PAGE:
Cerro Chirripó is the highest mountain in Costa Rica, with an elevation of 3,820 metres (12,533 ft). It is located in the Chirripó National Park and is noted for its ecological wealth. The high peaks in this and La Amistad International Park host important areas of Talamancan montane forest and Costa Rican Páramo with high endemism and an extremely high biodiversity. The peaks of these mountains, because of their height, constitute sky islands for many species of plants and animals. Snow has never fallen on the peak in the past 100 years or so, according to the University of Costa Rica, but hail is reported sometimes.
The great height of Cerro Chirripó relative to its surroundings is also evidenced by its particularly high topographic prominence of 3,727 m (12,228 ft), which makes it the 37th most prominent peak in the world.
From the summit, it is possible on clear days to see all across the country from coast to coast, from the Pacific Ocean to the Caribbean Sea.
Forest fires have occurred in 1976, in the 1990s, and in 2012.
Climbing Chirripó is possible by obtaining a permit from the National Park office in San Gerardo de Rivas. From the trailhead, the summit can be reached via a 19.5-kilometre (12.1 mi) hike.
Chato Volcano, sometimes called "Cerro Chato" (Spanish for "Mount Chato"), is an inactive volcano in north-western Costa Rica north-west of San José, in the province of Alajuela, canton of San Carlos, and district of La Fortuna. It is southeast of the nearby Arenal Volcano
It is believed Chato first erupted 38,000 years ago during the Pleistocene period and last erupted about 3,500 years ago. One of the lava flows is now the route for La Fortuna Waterfall. The hill has two peaks, named Chatito and Espina. A crater about 500 metres (1,600 ft) wide is filled with a lagoon, Laguna Cerro Chato.
The Miravalles Volcano is an andesitic stratovolcano in Costa Rica. The caldera was formed during several major explosive eruptions that produced voluminous dacitic-rhyolitic pyroclastic flows between about 1.5 and 0.6 million years ago. The only reported historical eruptive activity was a small steam explosion on the SW flank in 1946. High heat flow remains, and Miravalles is the site of the largest developed geothermal field in Costa Rica.
The Miravalles Volcano reaches an elevation of 6,653 feet (2,023 m) and is the highest mountain in the Guanacaste Mountains. The heat from the volcano also helps power a geothermal energy plant at Las Hornillas, which is run by the Institute of Electricity
Grecia is the name of the third canton in the province of Alajuela in Costa Rica. The canton covers an area of 395.72 square kilometres (152.79 sq mi), and has a population of 69,703. The capital city of the canton is also called Grecia.
The canton lies among ridges and valleys on the southwestern slope of Poas Volcano. One area is completely separated from the remainder of the canton by the Cordillera Central (Central Mountain Range). Known as Río Cuarto, this area lies on the Caribbean Plain, and is intended to form its own canton at some unspecified future date.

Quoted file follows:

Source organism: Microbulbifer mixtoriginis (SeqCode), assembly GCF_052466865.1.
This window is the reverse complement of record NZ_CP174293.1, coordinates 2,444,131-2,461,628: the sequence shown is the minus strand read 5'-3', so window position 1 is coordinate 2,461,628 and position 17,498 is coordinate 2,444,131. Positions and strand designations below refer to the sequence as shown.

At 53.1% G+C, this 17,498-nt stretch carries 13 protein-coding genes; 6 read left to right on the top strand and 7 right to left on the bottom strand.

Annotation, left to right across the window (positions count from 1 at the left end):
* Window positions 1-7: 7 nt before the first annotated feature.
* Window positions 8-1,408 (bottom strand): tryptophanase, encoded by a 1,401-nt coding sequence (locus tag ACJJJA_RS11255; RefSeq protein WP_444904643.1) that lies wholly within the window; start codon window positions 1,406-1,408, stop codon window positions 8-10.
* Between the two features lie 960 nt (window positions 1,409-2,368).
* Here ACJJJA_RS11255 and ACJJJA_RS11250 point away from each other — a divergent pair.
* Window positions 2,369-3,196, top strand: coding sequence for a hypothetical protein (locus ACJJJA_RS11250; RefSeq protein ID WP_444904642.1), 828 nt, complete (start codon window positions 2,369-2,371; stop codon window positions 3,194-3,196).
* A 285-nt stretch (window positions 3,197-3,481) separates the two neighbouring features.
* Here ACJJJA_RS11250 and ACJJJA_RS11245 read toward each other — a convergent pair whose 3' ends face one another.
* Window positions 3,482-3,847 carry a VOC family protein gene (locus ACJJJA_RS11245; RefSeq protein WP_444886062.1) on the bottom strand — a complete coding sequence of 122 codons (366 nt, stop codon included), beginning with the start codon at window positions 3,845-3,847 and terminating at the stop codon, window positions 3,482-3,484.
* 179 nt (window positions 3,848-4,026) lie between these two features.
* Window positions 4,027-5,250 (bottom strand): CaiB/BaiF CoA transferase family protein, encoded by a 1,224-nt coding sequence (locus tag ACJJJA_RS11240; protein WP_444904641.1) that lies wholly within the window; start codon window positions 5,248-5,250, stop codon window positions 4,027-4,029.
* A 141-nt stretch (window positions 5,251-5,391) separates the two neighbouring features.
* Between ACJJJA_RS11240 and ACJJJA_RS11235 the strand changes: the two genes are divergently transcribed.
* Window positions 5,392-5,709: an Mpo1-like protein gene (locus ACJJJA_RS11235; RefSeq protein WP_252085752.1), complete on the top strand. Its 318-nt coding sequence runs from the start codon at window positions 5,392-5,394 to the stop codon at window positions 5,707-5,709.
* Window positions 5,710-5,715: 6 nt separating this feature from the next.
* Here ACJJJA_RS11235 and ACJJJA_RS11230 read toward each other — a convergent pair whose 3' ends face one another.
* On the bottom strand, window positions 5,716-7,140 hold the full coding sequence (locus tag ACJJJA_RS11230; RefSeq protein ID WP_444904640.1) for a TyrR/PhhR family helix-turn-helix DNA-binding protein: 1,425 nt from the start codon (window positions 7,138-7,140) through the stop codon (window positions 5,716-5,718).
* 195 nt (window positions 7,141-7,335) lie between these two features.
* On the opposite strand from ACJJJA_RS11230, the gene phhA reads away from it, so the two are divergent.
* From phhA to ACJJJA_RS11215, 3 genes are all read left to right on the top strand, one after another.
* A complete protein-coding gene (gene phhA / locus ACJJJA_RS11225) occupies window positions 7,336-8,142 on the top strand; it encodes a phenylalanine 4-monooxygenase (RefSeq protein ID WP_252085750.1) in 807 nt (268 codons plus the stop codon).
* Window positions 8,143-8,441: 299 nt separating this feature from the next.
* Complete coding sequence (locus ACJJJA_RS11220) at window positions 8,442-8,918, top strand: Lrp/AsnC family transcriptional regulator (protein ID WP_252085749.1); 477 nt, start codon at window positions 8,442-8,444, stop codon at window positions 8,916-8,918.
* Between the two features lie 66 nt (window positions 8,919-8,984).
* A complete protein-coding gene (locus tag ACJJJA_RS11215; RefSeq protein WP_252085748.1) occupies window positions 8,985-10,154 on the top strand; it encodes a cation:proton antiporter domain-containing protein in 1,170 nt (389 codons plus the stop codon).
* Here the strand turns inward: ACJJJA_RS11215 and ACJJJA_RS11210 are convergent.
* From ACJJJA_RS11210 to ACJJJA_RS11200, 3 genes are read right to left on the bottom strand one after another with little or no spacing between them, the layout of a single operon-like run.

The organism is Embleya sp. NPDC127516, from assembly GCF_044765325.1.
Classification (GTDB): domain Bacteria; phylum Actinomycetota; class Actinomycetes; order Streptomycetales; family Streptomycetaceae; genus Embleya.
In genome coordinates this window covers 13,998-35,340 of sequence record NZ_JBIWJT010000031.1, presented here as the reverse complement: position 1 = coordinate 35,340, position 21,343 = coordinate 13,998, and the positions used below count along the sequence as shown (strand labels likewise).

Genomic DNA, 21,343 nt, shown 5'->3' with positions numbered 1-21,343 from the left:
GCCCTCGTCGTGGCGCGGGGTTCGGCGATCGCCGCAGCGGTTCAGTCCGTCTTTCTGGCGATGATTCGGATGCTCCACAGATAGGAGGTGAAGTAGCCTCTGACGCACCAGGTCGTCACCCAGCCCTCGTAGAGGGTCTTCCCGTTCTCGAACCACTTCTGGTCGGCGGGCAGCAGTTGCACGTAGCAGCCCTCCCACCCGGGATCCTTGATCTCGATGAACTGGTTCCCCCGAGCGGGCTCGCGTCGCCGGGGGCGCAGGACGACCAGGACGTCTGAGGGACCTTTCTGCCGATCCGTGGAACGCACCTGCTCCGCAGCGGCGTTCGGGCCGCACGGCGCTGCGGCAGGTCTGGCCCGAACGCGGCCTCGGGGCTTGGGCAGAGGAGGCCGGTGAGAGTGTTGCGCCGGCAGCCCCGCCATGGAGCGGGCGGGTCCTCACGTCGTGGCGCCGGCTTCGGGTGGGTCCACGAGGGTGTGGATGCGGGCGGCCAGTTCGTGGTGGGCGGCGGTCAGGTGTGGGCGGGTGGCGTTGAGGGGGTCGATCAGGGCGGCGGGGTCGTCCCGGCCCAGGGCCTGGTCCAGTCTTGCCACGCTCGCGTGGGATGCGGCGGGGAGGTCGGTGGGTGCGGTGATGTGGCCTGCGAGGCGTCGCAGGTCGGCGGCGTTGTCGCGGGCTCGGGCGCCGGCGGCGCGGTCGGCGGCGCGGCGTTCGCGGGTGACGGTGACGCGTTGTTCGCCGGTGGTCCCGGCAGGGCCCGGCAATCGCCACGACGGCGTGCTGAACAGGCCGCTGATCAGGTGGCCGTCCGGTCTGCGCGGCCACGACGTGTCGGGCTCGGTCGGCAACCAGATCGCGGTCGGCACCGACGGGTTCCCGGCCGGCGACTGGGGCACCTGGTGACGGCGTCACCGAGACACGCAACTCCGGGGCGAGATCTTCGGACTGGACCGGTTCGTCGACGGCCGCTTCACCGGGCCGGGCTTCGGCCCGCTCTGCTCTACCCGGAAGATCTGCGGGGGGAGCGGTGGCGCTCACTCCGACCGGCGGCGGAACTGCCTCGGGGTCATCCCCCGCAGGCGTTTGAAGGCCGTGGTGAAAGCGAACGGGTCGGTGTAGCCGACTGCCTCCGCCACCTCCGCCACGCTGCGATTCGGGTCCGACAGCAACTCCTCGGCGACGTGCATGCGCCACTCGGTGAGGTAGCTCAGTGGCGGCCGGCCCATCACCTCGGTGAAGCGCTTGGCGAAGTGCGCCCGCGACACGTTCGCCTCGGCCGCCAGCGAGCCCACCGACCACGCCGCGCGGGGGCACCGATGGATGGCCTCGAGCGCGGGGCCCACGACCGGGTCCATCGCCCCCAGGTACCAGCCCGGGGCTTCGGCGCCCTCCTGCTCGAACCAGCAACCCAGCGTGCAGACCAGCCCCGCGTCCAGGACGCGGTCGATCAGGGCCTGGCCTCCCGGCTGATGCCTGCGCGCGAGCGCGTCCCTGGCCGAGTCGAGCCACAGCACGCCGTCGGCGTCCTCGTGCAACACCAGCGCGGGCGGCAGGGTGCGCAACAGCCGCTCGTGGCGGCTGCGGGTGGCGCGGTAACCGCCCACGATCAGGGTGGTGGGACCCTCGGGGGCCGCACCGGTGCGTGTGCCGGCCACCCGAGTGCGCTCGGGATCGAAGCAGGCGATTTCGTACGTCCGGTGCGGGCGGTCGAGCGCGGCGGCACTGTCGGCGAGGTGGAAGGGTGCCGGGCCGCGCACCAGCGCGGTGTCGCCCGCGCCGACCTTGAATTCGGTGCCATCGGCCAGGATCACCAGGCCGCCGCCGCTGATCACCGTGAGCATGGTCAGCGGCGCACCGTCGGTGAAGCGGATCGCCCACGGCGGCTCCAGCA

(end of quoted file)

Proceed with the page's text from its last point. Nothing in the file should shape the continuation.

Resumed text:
The Río Poás and the Río Prendes establish a large portion of the eastern border of the elongated canton, with the Río Sarchí serving the same purpose on its western edge. The Río Grande is the southern border.
Guatuso is the name of the 15th canton in the province of Alajuela in Costa Rica. The canton covers an area of 758.32 square kilometres (292.79 sq mi), and has a population of 13,984 (estimate as of 2003). The capital city of the canton is San Rafael de Guatuso.
It is a diamond-shaped canton, with the Río Purgatorio (Purgatory River) and the Río Frío (Cold River) as the northeast border, the Río Cucaracha (Cockroach River) as a portion of the southeast border, the Cordillera de Guanacaste on the southwest border, and the Río Rito and the Río Mónico on the northwest. Tenorio Volcano marks the far western point of the canton.
The canton of Guatuso is subdivided into four districts (distritos):
San Rafael, Buenavista, Cote, Katira
The canton was established by a decree of March 17, 1970. It is named for the region's original inhabitants, an indigenous tribe whose survivors are now known as the Maleku and remain as residents of the area.
Arenal has a handful of well-run, professional canopy tours. Spread throughout the forested region at the base of the Arenal Volcano, these tours offer travelers a unique chance to experience the rainforest as never before. Ranging between 40 and 1,400 ft. in length, sturdy steel cables connect platforms and trees. It is along these cables that tour takers will soar. While riding, visitors will be able to enjoy excellent views of the Arenal Volcano and surrounding area, including rainforests, pastures, hillsides and streams.
All tours begin with an introduction to the equipment and an explanation of how to ride the cables. Bilingual guides accompany the entire tour and are available to ride individually with younger or more timid travelers.
The tour begins with a pick up from your Arenal area hotel. Drivers will drop you off outside of town, where you’ll meet guides. You’ll head out along forested trails towards the waterfalls. Upon arrival, trained specialists will fit you with equipment and show you the proper way to rappel down the falls. You’ll then descend five waterfalls within a stunning canyon; four are alongside or directly in the falls, while one is along a dry rock face.